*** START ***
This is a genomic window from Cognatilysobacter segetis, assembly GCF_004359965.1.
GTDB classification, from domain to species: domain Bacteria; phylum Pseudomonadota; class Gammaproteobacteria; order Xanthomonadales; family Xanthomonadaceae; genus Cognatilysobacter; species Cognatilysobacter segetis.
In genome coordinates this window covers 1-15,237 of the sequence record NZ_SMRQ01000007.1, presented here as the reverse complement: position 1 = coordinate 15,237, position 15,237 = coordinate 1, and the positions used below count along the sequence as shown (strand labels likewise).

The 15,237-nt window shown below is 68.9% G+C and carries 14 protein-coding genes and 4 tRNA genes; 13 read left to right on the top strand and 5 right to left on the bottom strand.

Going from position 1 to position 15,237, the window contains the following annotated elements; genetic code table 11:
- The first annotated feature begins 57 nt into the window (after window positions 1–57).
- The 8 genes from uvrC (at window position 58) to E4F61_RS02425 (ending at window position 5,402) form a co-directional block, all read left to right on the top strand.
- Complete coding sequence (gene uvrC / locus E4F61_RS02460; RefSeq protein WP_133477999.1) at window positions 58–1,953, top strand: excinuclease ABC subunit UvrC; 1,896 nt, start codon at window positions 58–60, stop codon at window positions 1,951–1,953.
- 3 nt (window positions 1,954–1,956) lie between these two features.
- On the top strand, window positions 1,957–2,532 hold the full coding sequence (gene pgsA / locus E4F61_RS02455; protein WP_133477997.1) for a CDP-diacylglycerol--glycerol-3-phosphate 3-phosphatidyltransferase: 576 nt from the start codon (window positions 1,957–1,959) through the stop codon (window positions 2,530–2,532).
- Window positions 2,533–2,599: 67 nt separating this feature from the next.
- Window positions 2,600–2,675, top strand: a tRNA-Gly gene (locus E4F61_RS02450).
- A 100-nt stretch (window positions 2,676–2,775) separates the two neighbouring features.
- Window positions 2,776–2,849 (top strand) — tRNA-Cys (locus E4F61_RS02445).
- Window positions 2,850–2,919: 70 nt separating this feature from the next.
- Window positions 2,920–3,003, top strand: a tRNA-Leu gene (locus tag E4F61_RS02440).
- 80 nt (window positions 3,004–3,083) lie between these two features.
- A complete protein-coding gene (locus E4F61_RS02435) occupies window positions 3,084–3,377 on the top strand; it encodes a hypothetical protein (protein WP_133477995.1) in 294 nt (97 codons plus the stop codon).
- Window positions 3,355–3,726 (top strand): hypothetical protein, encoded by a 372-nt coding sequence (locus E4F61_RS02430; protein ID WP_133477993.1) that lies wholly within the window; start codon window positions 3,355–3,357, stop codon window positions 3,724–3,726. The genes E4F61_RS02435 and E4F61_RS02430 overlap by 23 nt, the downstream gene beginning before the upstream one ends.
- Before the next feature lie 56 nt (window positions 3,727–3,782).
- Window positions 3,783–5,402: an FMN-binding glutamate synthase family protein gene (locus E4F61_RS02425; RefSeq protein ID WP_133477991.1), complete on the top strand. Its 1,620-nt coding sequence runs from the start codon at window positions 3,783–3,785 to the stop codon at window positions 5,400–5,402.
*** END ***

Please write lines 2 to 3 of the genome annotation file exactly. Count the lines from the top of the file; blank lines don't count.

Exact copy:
GTDB classification, from domain to species: domain Bacteria; phylum Pseudomonadota; class Gammaproteobacteria; order Xanthomonadales; family Xanthomonadaceae; genus Cognatilysobacter; species Cognatilysobacter segetis.
In genome coordinates this window covers 1-15,237 of the sequence record NZ_SMRQ01000007.1, presented here as the reverse complement: position 1 = coordinate 15,237, position 15,237 = coordinate 1, and the positions used below count along the sequence as shown (strand labels likewise).